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[filmscanners] RE: Density vs Dynamic range>AUSTIN (2a)



Hi Isidoro,

> Hi Austin,
>
> your message that I refer to is at the bottom of my e-mail, this is:
>
> >Sorry to sound "snide", but er, DUH!  Do you know of a CCD that outputs
> >AC???  I don't!!!  It's ALL D/C measurements as it relates to
> scanners (and
> >actually, even audio).
>
> The statement in capitals is instead mine.

Thanks.  Yes, I did say that.  The signals for a scanner (and audio) are
sampled DC signals at an instant in time.  No A/C is involved in the
sampling at all.  Of course, for audio playback, to hear anything, the
signal OUTPUT needs to vary...since you are replicating not only amplitude,
but frequency over a fixed time.  But, the signal is still treated as DC and
the sampling is still done as DC.  The digitized signal (all the samples)
does not know anything about the A/C nature of the signal.

> I claim that all useful signals are AC, or that can be modeled as AC
> signals.

For audio, yes, but not for imaging.

> The DC measurement isn't the signal itself, but only a measure,
> just so, of part of its nature in a given instant.

Agreed.

> Then I claim
> that the CCD
> outputs a analog AC signal,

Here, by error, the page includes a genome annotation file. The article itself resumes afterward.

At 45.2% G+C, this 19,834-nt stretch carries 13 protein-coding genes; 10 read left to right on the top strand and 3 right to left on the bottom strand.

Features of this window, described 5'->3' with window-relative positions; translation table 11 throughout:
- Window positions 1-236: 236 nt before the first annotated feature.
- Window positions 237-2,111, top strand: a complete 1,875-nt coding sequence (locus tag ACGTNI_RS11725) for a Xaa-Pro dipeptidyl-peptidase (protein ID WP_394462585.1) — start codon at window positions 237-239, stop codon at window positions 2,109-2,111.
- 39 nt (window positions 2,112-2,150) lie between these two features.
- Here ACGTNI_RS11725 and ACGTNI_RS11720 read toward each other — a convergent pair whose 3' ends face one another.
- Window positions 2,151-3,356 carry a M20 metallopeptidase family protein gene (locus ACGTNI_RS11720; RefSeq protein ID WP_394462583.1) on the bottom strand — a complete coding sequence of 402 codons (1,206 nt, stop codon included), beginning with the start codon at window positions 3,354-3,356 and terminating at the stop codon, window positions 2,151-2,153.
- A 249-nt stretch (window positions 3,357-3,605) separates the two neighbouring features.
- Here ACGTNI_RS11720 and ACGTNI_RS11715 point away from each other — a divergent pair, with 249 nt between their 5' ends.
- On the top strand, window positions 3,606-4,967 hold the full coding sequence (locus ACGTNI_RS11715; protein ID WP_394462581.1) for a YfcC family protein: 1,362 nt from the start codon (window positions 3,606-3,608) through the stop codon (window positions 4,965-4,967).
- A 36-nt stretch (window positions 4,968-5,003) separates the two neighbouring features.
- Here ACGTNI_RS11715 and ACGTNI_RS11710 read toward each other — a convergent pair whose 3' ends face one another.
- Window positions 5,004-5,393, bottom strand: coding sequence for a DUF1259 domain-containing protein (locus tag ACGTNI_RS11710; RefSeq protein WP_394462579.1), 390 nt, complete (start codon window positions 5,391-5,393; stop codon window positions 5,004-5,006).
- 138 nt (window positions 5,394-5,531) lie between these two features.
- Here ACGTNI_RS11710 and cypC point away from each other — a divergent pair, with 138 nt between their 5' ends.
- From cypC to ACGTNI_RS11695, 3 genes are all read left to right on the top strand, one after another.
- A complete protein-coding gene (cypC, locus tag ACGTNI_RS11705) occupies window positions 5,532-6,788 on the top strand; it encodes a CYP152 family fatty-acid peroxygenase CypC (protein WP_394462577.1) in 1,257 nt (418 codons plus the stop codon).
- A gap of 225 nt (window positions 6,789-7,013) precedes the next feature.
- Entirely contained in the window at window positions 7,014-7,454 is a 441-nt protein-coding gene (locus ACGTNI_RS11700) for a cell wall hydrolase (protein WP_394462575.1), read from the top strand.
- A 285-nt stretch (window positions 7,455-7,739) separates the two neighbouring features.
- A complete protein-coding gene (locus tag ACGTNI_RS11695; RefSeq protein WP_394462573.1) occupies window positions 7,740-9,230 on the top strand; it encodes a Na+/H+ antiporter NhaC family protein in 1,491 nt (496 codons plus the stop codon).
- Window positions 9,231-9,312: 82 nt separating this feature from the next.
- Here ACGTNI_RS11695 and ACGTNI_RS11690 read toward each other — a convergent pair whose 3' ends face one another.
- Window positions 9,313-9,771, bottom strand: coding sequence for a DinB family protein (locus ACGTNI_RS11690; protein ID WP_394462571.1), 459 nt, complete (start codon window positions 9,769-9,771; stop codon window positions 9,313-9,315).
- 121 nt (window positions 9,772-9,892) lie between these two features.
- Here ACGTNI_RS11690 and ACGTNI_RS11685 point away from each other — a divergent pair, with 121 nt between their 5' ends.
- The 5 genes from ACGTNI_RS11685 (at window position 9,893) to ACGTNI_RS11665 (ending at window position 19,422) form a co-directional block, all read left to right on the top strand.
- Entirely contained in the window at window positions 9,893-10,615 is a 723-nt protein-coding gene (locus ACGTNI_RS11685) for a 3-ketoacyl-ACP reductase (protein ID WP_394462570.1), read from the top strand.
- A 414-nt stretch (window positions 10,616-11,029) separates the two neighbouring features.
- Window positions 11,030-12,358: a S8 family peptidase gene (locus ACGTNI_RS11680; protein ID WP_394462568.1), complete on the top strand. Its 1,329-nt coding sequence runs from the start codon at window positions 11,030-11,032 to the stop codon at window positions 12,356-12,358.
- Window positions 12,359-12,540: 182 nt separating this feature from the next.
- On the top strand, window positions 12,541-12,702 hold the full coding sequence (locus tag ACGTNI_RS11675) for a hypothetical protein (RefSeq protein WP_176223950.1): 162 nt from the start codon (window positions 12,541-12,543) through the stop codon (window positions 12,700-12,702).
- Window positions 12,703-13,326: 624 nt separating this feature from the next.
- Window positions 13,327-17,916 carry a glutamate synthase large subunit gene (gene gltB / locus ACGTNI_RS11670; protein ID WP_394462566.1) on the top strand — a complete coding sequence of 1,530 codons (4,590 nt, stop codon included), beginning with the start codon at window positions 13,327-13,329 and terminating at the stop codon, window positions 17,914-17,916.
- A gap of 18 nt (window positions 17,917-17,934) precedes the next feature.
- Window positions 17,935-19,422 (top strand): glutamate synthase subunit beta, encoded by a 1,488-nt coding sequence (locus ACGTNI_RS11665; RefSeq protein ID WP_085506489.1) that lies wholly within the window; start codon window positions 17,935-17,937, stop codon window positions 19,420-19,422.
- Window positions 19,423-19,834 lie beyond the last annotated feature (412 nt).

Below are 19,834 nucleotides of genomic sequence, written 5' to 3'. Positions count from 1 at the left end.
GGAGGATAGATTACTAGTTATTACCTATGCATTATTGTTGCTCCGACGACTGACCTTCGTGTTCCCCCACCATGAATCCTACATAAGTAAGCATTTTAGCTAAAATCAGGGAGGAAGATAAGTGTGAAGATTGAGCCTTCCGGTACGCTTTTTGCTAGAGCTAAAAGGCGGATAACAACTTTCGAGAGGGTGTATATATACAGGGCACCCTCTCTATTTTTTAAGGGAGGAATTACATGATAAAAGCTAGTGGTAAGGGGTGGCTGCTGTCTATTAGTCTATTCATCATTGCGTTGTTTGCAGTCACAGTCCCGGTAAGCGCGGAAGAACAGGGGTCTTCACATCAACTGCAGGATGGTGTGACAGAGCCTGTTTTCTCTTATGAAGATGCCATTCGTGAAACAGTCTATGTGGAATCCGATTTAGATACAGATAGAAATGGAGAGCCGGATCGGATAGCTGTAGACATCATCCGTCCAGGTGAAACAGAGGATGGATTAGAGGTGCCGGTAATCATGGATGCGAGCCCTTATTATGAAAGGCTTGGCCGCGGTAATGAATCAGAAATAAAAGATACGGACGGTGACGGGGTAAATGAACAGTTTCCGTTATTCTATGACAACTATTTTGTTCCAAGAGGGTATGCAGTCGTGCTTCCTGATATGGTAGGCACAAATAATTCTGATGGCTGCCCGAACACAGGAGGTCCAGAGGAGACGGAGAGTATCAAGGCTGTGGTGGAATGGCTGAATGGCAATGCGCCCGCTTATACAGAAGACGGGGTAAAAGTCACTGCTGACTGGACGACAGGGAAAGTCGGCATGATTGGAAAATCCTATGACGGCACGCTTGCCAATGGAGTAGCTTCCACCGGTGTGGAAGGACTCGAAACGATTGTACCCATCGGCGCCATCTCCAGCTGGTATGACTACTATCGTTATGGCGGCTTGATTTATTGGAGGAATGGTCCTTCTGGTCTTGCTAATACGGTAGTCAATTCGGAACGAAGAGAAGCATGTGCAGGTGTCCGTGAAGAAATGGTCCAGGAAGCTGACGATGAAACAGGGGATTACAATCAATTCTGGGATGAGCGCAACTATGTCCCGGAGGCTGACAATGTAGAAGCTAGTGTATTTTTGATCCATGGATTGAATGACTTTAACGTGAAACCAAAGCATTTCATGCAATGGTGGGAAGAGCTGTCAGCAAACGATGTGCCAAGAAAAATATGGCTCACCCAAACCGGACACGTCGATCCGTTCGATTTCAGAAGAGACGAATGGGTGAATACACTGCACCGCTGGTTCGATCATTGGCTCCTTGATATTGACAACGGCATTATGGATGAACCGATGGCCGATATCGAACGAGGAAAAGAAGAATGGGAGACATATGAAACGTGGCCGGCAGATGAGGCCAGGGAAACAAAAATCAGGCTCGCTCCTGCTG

The CCD does not output an analog AC signal.  It outputs a "static" DC
signal for each sensor element in the linear array, and that row of static
DC signals are presented to the A/D to be digitized one sensor at a time.
Remember, the light shining through the film, is reasonably constant, and
the amount of light presented to each CCD sensor is pretty much constant
(for our purposes)...and that the outputs from the CCD are then sequentially
"sampled"...then the CCD moves (or the film moves) to the next "position".

Though A/C (frequency) can certainly be ascribed to imaging, that has
nothing to do with the sampling, digitization, and reproduction of the
image.  Also true for audio, as I said above.  I do agree audio is an A/C
signal, no doubt.

> At last, I want underline that no one can talk about signal and
> noise if he
> don't state what the signal is and what the "noise" that MAY obscure it.

Agreed.

> Only after you "modeled" your system, you can apply the formulas
> (and yours
> are correct).

Oh, why thank you ;-)

Regards,

Austin

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